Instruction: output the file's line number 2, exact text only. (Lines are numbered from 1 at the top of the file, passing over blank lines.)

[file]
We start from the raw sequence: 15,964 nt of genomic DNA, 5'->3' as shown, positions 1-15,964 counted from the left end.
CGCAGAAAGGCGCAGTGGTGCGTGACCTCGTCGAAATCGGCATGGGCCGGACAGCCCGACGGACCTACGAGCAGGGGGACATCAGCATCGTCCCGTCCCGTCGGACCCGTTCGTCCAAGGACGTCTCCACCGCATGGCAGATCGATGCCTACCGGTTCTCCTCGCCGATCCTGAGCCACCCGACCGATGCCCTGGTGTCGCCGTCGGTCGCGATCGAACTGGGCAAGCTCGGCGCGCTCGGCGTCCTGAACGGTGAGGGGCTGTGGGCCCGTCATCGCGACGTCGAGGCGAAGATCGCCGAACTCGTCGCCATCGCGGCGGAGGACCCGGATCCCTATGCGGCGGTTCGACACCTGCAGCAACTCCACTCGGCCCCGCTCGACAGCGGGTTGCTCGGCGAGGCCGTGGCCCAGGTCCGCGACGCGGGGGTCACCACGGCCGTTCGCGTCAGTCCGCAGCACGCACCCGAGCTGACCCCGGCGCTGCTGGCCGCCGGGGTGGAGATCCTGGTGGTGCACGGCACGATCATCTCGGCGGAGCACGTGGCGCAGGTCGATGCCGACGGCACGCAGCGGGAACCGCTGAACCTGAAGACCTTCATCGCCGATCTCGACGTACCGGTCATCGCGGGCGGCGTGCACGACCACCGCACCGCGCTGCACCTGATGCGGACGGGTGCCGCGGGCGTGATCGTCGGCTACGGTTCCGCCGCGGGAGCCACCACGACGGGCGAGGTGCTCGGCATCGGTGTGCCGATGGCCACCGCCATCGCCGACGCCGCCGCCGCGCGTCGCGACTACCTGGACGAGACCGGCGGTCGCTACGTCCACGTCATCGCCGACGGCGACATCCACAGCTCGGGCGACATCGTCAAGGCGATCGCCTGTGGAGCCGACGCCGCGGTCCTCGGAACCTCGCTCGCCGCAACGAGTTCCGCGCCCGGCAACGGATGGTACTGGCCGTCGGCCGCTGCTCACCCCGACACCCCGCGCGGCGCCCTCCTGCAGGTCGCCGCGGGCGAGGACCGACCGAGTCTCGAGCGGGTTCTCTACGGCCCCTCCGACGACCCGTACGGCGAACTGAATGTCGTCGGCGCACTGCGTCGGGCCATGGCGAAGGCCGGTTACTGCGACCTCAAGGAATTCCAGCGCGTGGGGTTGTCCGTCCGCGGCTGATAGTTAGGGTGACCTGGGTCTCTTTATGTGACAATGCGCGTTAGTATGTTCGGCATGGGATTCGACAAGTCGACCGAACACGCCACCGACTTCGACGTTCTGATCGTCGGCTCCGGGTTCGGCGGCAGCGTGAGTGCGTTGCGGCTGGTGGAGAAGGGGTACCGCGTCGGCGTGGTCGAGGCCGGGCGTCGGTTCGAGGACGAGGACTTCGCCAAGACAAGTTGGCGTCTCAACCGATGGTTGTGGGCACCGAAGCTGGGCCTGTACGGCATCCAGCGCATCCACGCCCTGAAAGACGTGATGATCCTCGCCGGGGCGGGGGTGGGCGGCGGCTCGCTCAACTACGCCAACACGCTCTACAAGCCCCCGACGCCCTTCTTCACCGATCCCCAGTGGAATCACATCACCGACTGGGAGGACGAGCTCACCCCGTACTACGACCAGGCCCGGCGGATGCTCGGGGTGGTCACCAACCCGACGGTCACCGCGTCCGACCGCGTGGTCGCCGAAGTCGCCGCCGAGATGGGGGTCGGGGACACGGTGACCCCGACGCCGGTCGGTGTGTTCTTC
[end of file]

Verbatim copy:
CGCAGAAAGGCGCAGTGGTGCGTGACCTCGTCGAAATCGGCATGGGCCGGACAGCCCGACGGACCTACGAGCAGGGGGACATCAGCATCGTCCCGTCCCGTCGGACCCGTTCGTCCAAGGACGTCTCCACCGCATGGCAGATCGATGCCTACCGGTTCTCCTCGCCGATCCTGAGCCACCCGACCGATGCCCTGGTGTCGCCGTCGGTCGCGATCGAACTGGGCAAGCTCGGCGCGCTCGGCGTCCTGAACGGTGAGGGGCTGTGGGCCCGTCATCGCGACGTCGAGGCGAAGATCGCCGAACTCGTCGCCATCGCGGCGGAGGACCCGGATCCCTATGCGGCGGTTCGACACCTGCAGCAACTCCACTCGGCCCCGCTCGACAGCGGGTTGCTCGGCGAGGCCGTGGCCCAGGTCCGCGACGCGGGGGTCACCACGGCCGTTCGCGTCAGTCCGCAGCACGCACCCGAGCTGACCCCGGCGCTGCTGGCCGCCGGGGTGGAGATCCTGGTGGTGCACGGCACGATCATCTCGGCGGAGCACGTGGCGCAGGTCGATGCCGACGGCACGCAGCGGGAACCGCTGAACCTGAAGACCTTCATCGCCGATCTCGACGTACCGGTCATCGCGGGCGGCGTGCACGACCACCGCACCGCGCTGCACCTGATGCGGACGGGTGCCGCGGGCGTGATCGTCGGCTACGGTTCCGCCGCGGGAGCCACCACGACGGGCGAGGTGCTCGGCATCGGTGTGCCGATGGCCACCGCCATCGCCGACGCCGCCGCCGCGCGTCGCGACTACCTGGACGAGACCGGCGGTCGCTACGTCCACGTCATCGCCGACGGCGACATCCACAGCTCGGGCGACATCGTCAAGGCGATCGCCTGTGGAGCCGACGCCGCGGTCCTCGGAACCTCGCTCGCCGCAACGAGTTCCGCGCCCGGCAACGGATGGTACTGGCCGTCGGCCGCTGCTCACCCCGACACCCCGCGCGGCGCCCTCCTGCAGGTCGCCGCGGGCGAGGACCGACCGAGTCTCGAGCGGGTTCTCTACGGCCCCTCCGACGACCCGTACGGCGAACTGAATGTCGTCGGCGCACTGCGTCGGGCCATGGCGAAGGCCGGTTACTGCGACCTCAAGGAATTCCAGCGCGTGGGGTTGTCCGTCCGCGGCTGATAGTTAGGGTGACCTGGGTCTCTTTATGTGACAATGCGCGTTAGTATGTTCGGCATGGGATTCGACAAGTCGACCGAACACGCCACCGACTTCGACGTTCTGATCGTCGGCTCCGGGTTCGGCGGCAGCGTGAGTGCGTTGCGGCTGGTGGAGAAGGGGTACCGCGTCGGCGTGGTCGAGGCCGGGCGTCGGTTCGAGGACGAGGACTTCGCCAAGACAAGTTGGCGTCTCAACCGATGGTTGTGGGCACCGAAGCTGGGCCTGTACGGCATCCAGCGCATCCACGCCCTGAAAGACGTGATGATCCTCGCCGGGGCGGGGGTGGGCGGCGGCTCGCTCAACTACGCCAACACGCTCTACAAGCCCCCGACGCCCTTCTTCACCGATCCCCAGTGGAATCACATCACCGACTGGGAGGACGAGCTCACCCCGTACTACGACCAGGCCCGGCGGATGCTCGGGGTGGTCACCAACCCGACGGTCACCGCGTCCGACCGCGTGGTCGCCGAAGTCGCCGCCGAGATGGGGGTCGGGGACACGGTGACCCCGACGCCGGTCGGTGTGTTCTTC